The current situation of the transfer of capital between the different financial markets is a suitable case study for students in economics. To understand what is happening, it is necessary that I recall on the role of interest rates in capital transfers.
Mundel and Fleming are two economists who have developed this theory. According to them “speculators” are looking for investments with high yields. When interest rates on the domestic markets are above the average of international rates, foreign investors are motivated to invest in the domestic market. It’s normal they want to take advantage of the high return. On the domestic market however, investors facing high interest rates, national do not have the incentive to invest because the cost of borrowing becomes expensive. On the other side people with solid savings rejoice for with high interest, their savings rates grow.
Application: the European Central Bank decided to maintain as long as possible lower interest rates. European investors welcomed this decision which will reinvigorate investment. In Germany, however people, with strong savings do not see this policy with the good eyes, because low interest rates diminish the value of their savings. It is the same thing in the US where the FED has decided to inject into the U.S. economy of money! According to the theory, this practice should lower interest rates and therefore lead to the same results as Europe. American savers are losers while U.S. investors are the winners.
Now let’s look at the other side of the equation with the eyes of speculators!
When domestic interest rates are low, they prefer to transfer financial assets into markets that have high interest rates in order to take advantage of the increase in these rates!
Application: During the 1991 recession, the US in order to create economic growth, lowered interest rates to give a “boost” to overall demand (investment and consumption). Because of this monetary policy, investors (speculators) took their money from the financial market to Latin America where interest rates were not as high but much more attractive for long term profit in fall of a strong economic growth. Between 1991 and 1992 Latin America has experienced a 42.5% increase influx of foreign capital.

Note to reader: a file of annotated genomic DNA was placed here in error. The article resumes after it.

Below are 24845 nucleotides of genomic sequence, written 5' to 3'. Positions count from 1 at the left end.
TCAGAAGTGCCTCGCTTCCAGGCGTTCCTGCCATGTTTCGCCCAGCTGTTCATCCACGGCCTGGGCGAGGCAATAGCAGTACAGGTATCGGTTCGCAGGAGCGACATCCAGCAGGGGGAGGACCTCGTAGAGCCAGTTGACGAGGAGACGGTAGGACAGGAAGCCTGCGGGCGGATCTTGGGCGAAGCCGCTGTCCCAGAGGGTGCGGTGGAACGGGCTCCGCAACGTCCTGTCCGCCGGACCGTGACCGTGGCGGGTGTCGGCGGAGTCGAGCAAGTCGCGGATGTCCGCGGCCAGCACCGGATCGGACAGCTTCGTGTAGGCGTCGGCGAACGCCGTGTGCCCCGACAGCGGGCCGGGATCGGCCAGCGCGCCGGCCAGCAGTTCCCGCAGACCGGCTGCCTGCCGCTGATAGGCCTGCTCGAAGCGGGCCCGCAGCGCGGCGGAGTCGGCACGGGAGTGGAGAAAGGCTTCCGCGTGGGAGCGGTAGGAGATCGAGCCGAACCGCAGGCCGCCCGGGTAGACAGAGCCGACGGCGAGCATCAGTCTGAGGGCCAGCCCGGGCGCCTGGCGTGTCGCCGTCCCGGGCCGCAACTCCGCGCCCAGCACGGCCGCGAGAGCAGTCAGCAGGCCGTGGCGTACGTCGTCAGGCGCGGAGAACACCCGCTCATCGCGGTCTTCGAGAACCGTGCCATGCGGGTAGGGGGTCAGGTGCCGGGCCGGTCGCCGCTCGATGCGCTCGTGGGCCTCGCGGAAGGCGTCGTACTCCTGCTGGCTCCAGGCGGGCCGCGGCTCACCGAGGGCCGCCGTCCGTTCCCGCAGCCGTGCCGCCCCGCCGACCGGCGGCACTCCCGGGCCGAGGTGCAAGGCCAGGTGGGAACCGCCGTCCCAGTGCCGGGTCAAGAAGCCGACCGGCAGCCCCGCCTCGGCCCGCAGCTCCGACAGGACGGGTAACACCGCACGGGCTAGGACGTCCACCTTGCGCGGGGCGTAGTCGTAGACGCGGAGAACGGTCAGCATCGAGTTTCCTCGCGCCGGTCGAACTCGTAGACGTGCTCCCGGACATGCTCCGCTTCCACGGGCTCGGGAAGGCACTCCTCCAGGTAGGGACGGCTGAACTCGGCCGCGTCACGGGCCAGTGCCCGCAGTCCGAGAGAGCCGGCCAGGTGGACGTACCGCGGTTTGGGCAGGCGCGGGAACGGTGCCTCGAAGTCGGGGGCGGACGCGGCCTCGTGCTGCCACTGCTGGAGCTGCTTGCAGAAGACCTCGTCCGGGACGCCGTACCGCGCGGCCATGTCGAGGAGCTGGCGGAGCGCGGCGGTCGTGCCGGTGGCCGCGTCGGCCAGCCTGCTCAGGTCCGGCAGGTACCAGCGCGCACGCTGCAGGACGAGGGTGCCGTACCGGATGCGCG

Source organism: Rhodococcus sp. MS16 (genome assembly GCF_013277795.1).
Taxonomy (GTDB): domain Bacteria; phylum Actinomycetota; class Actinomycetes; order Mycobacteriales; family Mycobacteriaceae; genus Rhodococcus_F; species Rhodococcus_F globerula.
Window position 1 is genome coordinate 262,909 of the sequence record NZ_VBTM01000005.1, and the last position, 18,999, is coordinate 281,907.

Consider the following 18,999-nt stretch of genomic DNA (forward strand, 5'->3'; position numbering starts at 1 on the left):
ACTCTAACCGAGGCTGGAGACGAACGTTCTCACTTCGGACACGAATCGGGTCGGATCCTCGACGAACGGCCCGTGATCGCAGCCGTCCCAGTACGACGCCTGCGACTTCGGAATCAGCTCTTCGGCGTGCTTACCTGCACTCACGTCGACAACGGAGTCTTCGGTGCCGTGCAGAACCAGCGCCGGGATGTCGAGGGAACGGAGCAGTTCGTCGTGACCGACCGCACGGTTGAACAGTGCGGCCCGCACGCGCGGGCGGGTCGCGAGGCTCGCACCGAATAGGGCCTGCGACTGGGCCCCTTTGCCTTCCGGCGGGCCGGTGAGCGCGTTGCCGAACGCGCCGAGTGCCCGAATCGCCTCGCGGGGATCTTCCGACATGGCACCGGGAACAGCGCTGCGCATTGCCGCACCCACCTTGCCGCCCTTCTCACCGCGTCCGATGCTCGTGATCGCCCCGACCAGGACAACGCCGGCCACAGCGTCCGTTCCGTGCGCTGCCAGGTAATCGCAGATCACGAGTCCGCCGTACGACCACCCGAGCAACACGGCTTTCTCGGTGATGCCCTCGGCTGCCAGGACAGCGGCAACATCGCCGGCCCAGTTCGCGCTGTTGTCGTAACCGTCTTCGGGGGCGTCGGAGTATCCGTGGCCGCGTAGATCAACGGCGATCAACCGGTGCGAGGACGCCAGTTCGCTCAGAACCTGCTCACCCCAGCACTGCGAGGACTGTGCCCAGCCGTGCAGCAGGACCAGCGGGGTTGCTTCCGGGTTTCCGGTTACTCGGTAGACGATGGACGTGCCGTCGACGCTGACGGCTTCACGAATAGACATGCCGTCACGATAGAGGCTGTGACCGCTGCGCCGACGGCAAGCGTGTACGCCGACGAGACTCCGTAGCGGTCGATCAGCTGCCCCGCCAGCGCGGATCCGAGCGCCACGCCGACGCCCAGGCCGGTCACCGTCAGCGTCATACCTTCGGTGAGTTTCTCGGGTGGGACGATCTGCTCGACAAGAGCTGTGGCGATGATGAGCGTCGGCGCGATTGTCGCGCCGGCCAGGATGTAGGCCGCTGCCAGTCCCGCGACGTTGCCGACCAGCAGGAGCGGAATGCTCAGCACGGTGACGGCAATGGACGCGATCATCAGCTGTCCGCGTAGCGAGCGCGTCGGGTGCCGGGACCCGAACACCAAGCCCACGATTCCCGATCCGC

What is happening today is not something new!
Economics is a science which repeats itself without anyone to notice it.Early 2009, the economic and financial crisis is in full swing! The FED reduced interest rates in order to bounce the aggregate demand; the Europeans are as much as to zero. Consequences: investors looking for high return on their investments deserted the American and European markets. This time, the direction is not America a group of emerging countries known as the BRICS ‘Brazil-Russia-India-China-South Africa ‘. The honeymoon lasted nearly five years. During this period, trillions of dollars and Euros will rain on the economies of these countries and other frontiers markets. To avoid the excessive entry of currency to be source of inflation, central banks in these countries have even for a time adopted a tight monetary policy through taxation of international capital movement.
This situation is now changing since Europe has managed to save its currency! Greece and the “others” are still members of the euro. In the land of our cousin Obama, economic growth is on his way. The index of industrial production is rising since the beginning of this year. Suddenly the FED does not see any reason to maintain low interest rates, which has been the case since 2008.
May 2013, Bernake announced his intention to stop injecting fresh money into the U.S. economy. It means indirectly that the interest rates on U.S. markets are going soon to increase! Good I mark a break! If you have followed me, then can you tell me where speculators will rush? Not in Latin America please! Earlier as I said it, investor will rush to markets with high “short term” interest rate. This means in the US economy or at worst in the EU land. Now I hope you understand what motivates speculators!
Since the Bernake announcement, emerging countries have experienced an extensive capital outflow. A US Think-than recorded a consecutive fifteen months of capital outflow from emerging countries.Brazilian President Russeff even called unjust, what is happening! The mere announcement and not even the implementation of this decision is enough to disrupt the financial markets of the BRICS.
How should the emerging countries react?
Should they establish restrictions on the capital movement? In June of this year, Brazil has removed its 6% tax on capital transfer and still not managed to stop the bleeding! Should emerging countries raise interest rates to attract again investors? This is dangerous if the rise in interest rates has nothing to do with the fundamentals of the economy!
I think the decision of the Fed should not create a wind of panic on the financial markets of emerging markets countries. The Fed may decide at any time to stop the expansionary monetary policy, investors will not rush everything back in U.S. markets! They will wait and have a clear vision of the U.S. economy (the consolidation of public debt, a still high unemployment).The emerging countries should continue to put their public finances in order in order by reducing their large budget deficits. this applies to South-Africa, Brazil, Turkey and Indonesia.
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